Word 2004: Proprietary (and flawed) behaviour for file name extensions

Posted by Pierre Igot in: Macintosh
July 9th, 2004 • 5:29 am

In most Mac OS X applications I use, when I want to save a file, there is a check box called “Hide Extension” somewhere in the “Save As” dialog box. This check box is the visible manifestation of a “smart” behaviour used by such applications when it comes to file naming conventions.

Since Mac OS X recommends the use of file name extensions — such as “.rtf” for Rich Text Format files, “.pdf” for PDF files, etc. — these applications will always append the file extension to the file name. If the check box is not checked, then this file extension appending mechanism will be visible to the user, i.e. he will see the “.xxx” suffix automatically appended to his file name in the “Save As:” field. If the check box is checked, then the user will not even see the extension, even though the application still appends it to the file name.

What’s smart about this mechanism is what happens if the user chooses, for some reason, to type out the “.xxx” extension himself manually as part of the file name. If the user does that, then obviously the application should not automatically append the same extension again to what the user has typed, so that the file name doesn’t end up including a duplicate file extension (as in “myfile.pdf.pdf“). The application is smart enough to know that. In addition, since the user has typed out the extension, it is now obviously visible in the “Save As:” field. Consequently, the application automatically unchecks the “Hide Extension” check box to reflect the fact that the extension is now visible.

What does all this have to do with Word 2004? Well, as usually, Microsoft Word has its own way of doing things, unfortunately. Instead of this standard “Hide Extension” check box, Word’s “Save As” dialog box has a check box labelled “Append file extension“.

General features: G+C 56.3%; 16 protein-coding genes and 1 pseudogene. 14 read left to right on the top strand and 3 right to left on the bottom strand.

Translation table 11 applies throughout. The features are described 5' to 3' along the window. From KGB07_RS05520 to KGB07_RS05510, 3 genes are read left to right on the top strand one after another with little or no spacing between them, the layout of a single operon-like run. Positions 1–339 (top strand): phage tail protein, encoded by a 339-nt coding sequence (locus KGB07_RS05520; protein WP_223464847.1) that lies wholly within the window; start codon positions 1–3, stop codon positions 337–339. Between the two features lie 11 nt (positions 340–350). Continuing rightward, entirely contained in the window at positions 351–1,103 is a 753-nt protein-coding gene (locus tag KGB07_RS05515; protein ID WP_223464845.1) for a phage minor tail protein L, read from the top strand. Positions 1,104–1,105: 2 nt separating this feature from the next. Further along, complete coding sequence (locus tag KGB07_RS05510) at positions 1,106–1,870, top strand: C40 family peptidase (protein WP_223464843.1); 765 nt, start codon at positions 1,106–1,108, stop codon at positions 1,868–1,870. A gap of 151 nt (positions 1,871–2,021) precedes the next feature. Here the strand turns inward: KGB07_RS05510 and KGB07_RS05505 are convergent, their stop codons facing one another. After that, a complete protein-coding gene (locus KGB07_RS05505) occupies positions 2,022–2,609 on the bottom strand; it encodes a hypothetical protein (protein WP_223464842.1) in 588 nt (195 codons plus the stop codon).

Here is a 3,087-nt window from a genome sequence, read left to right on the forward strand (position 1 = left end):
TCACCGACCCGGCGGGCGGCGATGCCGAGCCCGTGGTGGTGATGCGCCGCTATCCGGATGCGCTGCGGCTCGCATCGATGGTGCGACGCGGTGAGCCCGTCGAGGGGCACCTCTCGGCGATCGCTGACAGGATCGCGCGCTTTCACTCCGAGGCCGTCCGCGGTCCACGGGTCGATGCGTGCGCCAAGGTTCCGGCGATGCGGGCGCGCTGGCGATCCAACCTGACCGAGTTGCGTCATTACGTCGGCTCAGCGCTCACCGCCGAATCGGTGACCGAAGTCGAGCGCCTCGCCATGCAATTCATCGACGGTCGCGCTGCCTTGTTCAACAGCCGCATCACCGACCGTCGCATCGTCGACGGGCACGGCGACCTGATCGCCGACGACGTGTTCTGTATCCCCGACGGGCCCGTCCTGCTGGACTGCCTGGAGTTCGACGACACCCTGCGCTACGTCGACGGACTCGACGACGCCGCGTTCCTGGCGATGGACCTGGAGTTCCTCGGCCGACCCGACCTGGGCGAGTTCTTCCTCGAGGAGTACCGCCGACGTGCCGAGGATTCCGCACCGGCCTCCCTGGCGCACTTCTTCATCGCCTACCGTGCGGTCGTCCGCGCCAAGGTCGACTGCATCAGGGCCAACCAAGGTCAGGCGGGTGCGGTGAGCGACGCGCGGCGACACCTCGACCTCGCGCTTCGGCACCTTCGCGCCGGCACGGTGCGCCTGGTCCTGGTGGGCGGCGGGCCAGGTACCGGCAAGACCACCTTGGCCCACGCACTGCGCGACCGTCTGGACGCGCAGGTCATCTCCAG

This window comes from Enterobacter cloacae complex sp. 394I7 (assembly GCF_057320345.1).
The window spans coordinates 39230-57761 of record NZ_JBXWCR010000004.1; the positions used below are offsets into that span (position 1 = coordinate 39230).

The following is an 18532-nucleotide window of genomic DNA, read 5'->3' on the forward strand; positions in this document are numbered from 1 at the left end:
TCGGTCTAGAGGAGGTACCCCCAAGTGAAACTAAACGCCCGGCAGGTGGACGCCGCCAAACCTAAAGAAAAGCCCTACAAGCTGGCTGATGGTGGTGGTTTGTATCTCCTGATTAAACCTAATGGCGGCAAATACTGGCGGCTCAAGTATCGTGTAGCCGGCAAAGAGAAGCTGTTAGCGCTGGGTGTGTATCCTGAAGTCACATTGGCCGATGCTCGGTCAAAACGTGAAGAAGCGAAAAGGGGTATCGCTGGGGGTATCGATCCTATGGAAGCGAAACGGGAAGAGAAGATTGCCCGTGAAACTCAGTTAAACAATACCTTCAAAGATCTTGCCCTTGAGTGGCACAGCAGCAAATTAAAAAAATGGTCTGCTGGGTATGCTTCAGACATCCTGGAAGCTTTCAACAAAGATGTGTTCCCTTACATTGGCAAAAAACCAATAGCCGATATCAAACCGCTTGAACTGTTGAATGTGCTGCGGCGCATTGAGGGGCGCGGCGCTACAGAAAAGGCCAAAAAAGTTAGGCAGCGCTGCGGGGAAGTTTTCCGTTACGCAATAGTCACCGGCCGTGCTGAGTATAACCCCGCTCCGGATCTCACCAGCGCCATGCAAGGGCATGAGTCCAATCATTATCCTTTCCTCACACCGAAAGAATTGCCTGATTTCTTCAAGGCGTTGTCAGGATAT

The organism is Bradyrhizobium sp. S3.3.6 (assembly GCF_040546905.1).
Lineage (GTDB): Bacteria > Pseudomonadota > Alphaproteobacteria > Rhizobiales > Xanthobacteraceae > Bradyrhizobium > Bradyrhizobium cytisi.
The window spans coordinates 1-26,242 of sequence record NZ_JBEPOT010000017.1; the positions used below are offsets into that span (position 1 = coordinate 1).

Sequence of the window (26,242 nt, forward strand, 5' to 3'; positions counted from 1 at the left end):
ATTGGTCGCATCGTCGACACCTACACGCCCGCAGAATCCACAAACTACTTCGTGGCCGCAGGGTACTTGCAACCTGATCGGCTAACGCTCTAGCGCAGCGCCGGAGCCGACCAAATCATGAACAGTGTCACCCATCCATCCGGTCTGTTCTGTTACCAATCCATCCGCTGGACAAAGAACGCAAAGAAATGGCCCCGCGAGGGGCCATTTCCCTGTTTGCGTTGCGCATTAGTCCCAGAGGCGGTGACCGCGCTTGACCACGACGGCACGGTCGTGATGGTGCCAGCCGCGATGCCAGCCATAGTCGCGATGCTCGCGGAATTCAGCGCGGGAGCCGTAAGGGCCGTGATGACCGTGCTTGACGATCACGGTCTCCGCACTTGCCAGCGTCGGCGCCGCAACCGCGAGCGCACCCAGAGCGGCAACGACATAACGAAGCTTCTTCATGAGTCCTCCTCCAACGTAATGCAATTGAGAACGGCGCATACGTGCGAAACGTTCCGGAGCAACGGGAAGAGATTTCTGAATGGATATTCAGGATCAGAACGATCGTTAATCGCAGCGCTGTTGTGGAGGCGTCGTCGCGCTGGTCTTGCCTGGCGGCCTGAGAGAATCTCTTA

In other words, the use of file extensions in Word is still not mandatory. Coming from another software developer — such as Bare Bones Software with BBEdit — I would interpret this as a reluctance to embrace Apple’s use of file extension instead of the invisible file/creator meta data that was used in the classic Mac OS and is still supported in Mac OS X. But coming from Microsoft, and considering that one of the main uses of Office for the Mac is to create files that can be shared with Windows users, this unwillingness to embrace Mac OS X’s file naming conventions makes little sense.

In addition, the behaviour of this “Append file extension” check box is flawed. For example, you can check that check box, which causes Word to add a “.doc” extension to the name in the “Save As:” field, but then you can still select the entire contents of that field, delete it and replace it with a name that doesn’t even a file extension. If you then click on the “Save” button, Word will save a file with a name that doesn’t include a file extension, even though the “Append file extension” check box is checked. This is not acceptable. If the check box is checked, then Word should always include a file extension when saving the file, even if the user accidentally deletes it while editing the “Save As:” file name field.

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